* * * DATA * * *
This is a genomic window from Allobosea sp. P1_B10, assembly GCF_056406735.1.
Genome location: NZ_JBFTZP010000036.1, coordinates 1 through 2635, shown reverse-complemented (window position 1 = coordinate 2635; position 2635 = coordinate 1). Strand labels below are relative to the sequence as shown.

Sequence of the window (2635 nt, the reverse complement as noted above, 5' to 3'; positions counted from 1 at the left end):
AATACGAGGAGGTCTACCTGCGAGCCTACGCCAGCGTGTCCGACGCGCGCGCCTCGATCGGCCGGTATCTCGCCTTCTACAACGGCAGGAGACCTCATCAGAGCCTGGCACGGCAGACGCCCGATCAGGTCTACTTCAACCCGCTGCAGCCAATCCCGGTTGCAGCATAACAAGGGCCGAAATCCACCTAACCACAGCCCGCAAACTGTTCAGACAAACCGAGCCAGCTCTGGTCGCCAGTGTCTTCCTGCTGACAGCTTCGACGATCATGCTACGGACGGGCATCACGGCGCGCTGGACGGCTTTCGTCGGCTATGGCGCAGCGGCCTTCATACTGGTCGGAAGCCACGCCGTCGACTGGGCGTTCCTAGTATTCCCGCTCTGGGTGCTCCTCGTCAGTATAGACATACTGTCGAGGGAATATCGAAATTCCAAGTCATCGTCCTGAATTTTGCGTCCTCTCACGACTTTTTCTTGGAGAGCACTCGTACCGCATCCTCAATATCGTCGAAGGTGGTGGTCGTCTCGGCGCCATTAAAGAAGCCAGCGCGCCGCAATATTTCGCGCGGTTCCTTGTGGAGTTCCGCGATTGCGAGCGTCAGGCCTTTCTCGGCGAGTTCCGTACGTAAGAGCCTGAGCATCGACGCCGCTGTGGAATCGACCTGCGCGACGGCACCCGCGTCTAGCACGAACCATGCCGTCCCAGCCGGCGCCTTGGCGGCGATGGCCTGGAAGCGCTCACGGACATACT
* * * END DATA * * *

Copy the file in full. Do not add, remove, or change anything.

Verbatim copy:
This is a genomic window from Allobosea sp. P1_B10, assembly GCF_056406735.1.
Genome location: NZ_JBFTZP010000036.1, coordinates 1 through 2635, shown reverse-complemented (window position 1 = coordinate 2635; position 2635 = coordinate 1). Strand labels below are relative to the sequence as shown.

Sequence of the window (2635 nt, the reverse complement as noted above, 5' to 3'; positions counted from 1 at the left end):
AATACGAGGAGGTCTACCTGCGAGCCTACGCCAGCGTGTCCGACGCGCGCGCCTCGATCGGCCGGTATCTCGCCTTCTACAACGGCAGGAGACCTCATCAGAGCCTGGCACGGCAGACGCCCGATCAGGTCTACTTCAACCCGCTGCAGCCAATCCCGGTTGCAGCATAACAAGGGCCGAAATCCACCTAACCACAGCCCGCAAACTGTTCAGACAAACCGAGCCAGCTCTGGTCGCCAGTGTCTTCCTGCTGACAGCTTCGACGATCATGCTACGGACGGGCATCACGGCGCGCTGGACGGCTTTCGTCGGCTATGGCGCAGCGGCCTTCATACTGGTCGGAAGCCACGCCGTCGACTGGGCGTTCCTAGTATTCCCGCTCTGGGTGCTCCTCGTCAGTATAGACATACTGTCGAGGGAATATCGAAATTCCAAGTCATCGTCCTGAATTTTGCGTCCTCTCACGACTTTTTCTTGGAGAGCACTCGTACCGCATCCTCAATATCGTCGAAGGTGGTGGTCGTCTCGGCGCCATTAAAGAAGCCAGCGCGCCGCAATATTTCGCGCGGTTCCTTGTGGAGTTCCGCGATTGCGAGCGTCAGGCCTTTCTCGGCGAGTTCCGTACGTAAGAGCCTGAGCATCGACGCCGCTGTGGAATCGACCTGCGCGACGGCACCCGCGTCTAGCACGAACCATGCCGTCCCAGCCGGCGCCTTGGCGGCGATGGCCTGGAAGCGCTCACGGACATACT